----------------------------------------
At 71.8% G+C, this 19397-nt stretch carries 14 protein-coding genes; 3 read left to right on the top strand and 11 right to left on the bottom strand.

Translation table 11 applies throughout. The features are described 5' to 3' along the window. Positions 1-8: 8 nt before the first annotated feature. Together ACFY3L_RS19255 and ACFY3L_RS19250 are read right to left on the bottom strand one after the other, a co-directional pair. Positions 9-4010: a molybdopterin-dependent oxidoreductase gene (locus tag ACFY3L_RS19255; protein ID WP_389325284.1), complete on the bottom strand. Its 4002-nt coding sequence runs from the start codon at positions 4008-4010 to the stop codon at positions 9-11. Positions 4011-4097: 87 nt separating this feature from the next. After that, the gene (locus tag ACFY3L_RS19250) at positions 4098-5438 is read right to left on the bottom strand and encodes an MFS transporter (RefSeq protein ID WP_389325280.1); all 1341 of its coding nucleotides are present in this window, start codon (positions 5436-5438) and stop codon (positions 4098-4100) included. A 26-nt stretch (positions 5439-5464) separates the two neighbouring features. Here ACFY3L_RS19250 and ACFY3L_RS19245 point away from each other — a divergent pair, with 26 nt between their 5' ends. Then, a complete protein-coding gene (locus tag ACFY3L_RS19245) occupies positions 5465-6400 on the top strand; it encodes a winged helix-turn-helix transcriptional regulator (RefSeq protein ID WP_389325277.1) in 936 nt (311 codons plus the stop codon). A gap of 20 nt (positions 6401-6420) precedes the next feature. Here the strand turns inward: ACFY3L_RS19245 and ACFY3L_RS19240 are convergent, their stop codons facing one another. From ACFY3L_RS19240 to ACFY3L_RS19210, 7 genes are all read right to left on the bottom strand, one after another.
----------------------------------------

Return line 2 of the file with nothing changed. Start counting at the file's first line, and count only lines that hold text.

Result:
Translation table 11 applies throughout. The features are described 5' to 3' along the window. Positions 1-8: 8 nt before the first annotated feature. Together ACFY3L_RS19255 and ACFY3L_RS19250 are read right to left on the bottom strand one after the other, a co-directional pair. Positions 9-4010: a molybdopterin-dependent oxidoreductase gene (locus tag ACFY3L_RS19255; protein ID WP_389325284.1), complete on the bottom strand. Its 4002-nt coding sequence runs from the start codon at positions 4008-4010 to the stop codon at positions 9-11. Positions 4011-4097: 87 nt separating this feature from the next. After that, the gene (locus tag ACFY3L_RS19250) at positions 4098-5438 is read right to left on the bottom strand and encodes an MFS transporter (RefSeq protein ID WP_389325280.1); all 1341 of its coding nucleotides are present in this window, start codon (positions 5436-5438) and stop codon (positions 4098-4100) included. A 26-nt stretch (positions 5439-5464) separates the two neighbouring features. Here ACFY3L_RS19250 and ACFY3L_RS19245 point away from each other — a divergent pair, with 26 nt between their 5' ends. Then, a complete protein-coding gene (locus tag ACFY3L_RS19245) occupies positions 5465-6400 on the top strand; it encodes a winged helix-turn-helix transcriptional regulator (RefSeq protein ID WP_389325277.1) in 936 nt (311 codons plus the stop codon). A gap of 20 nt (positions 6401-6420) precedes the next feature. Here the strand turns inward: ACFY3L_RS19245 and ACFY3L_RS19240 are convergent, their stop codons facing one another. From ACFY3L_RS19240 to ACFY3L_RS19210, 7 genes are all read right to left on the bottom strand, one after another.